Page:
Feynman’s Rigor

by James Somers, March 2, 2009

All of the things I admire about Richard Feynman — his intellect, and verve, and eloquence — seem like special cases of a more general feature of his mind, namely, its almost fanatical devotion to rigor.

Here’s an example of what I mean, taken from a wonderful essay, “Richard Feynman and The Connection Machine“:

Concentrating on the algorithm for a basic arithmetic operation was typical of Richard’s approach. He loved the details. In studying the router, he paid attention to the action of each individual gate and in writing a program he insisted on understanding the implementation of every instruction. He distrusted abstractions that could not be directly related to the facts. When several years later I wrote a general interest article on the Connection Machine for [Scientific American], he was disappointed that it left out too many details. He asked, “How is anyone supposed to know that this isn’t just a bunch of crap?”

Feynman would only claim to know something if he knew he knew it. And the way he got there, I think, was by never stretching himself too thin — never moving to step C without first nailing A and B. So when he approached a new problem he would start with concrete examples at the lowest level; when he read, he would “translate” everything into his own words (or better yet, a vivid picture). My guess is that for him, the worst feeling in the world was not being able to explain an idea clearly, because that meant he didn’t really own it.

Of course I’d like to think I’m the same way, but I’m not. I skim passages and skip equations. I claim to know more than I do.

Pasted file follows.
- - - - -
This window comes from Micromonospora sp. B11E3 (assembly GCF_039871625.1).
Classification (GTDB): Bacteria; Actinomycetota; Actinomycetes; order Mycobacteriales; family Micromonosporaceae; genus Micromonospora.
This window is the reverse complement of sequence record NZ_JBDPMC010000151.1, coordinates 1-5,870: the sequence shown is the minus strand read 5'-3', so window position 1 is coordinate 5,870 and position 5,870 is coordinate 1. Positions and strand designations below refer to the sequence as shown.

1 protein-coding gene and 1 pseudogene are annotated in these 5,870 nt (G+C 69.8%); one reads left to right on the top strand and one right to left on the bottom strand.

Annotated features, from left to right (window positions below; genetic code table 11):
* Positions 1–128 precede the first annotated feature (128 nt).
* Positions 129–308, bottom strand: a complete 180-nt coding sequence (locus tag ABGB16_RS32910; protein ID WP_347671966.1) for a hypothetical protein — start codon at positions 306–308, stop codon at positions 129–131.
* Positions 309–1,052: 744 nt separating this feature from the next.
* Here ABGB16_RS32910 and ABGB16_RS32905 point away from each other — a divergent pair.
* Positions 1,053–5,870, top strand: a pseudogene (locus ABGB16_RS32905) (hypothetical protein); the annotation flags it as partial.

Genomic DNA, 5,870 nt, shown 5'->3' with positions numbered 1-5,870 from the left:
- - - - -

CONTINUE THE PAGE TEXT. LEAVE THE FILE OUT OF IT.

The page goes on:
But I say that fully confident that most everyone I know is the same way; it turns out that being a “details guy” is harder than it sounds.

* * *

Now the exciting thing, I think, is that you can teach yourself to work a little more rigorously.

One way is to buy a good abstract algebra textbook and work through all of the problems. Algebra’s a good place to start because (a) it doesn’t require calculus, (b) the problems are intuitive, and (c) it’s mostly proof-based. Which means you’ll get the full thrill of really knowing things (because you proved them), without having to learn a whole new language (e.g. analysis).

But a better recommendation might be to start hacking. For one thing, you can start building stuff right away; with math it takes a lot longer (7-8 years) to get to the point where you can produce something original.

What’s really good about hacking, though, for the purposes of rigorizing, is that you can’t make a program work without an honest-to-God understanding of the details. The reason is that the interpreter doesn’t actually do much “interpreting”; it does exactly what you say, no more or less. Which means you have to know exactly what you are talking about.

That imperative becomes clearest when something goes wrong, because that’s when you really have to look under the hood. Was that index supposed to cut off at the second-to-last item of your list or the third-to-last? What’s happening to those instance variables at the end of each loop? Why is that function not getting called? The only way to ensure a long chain of computation ends up the way it’s supposed to is to know what’s happening at every step, and in that sense, debugging a program teaches you to do explicitly what guys like Feynman seem to do naturally: work hard at level zero, keeping a close eye on every moving part.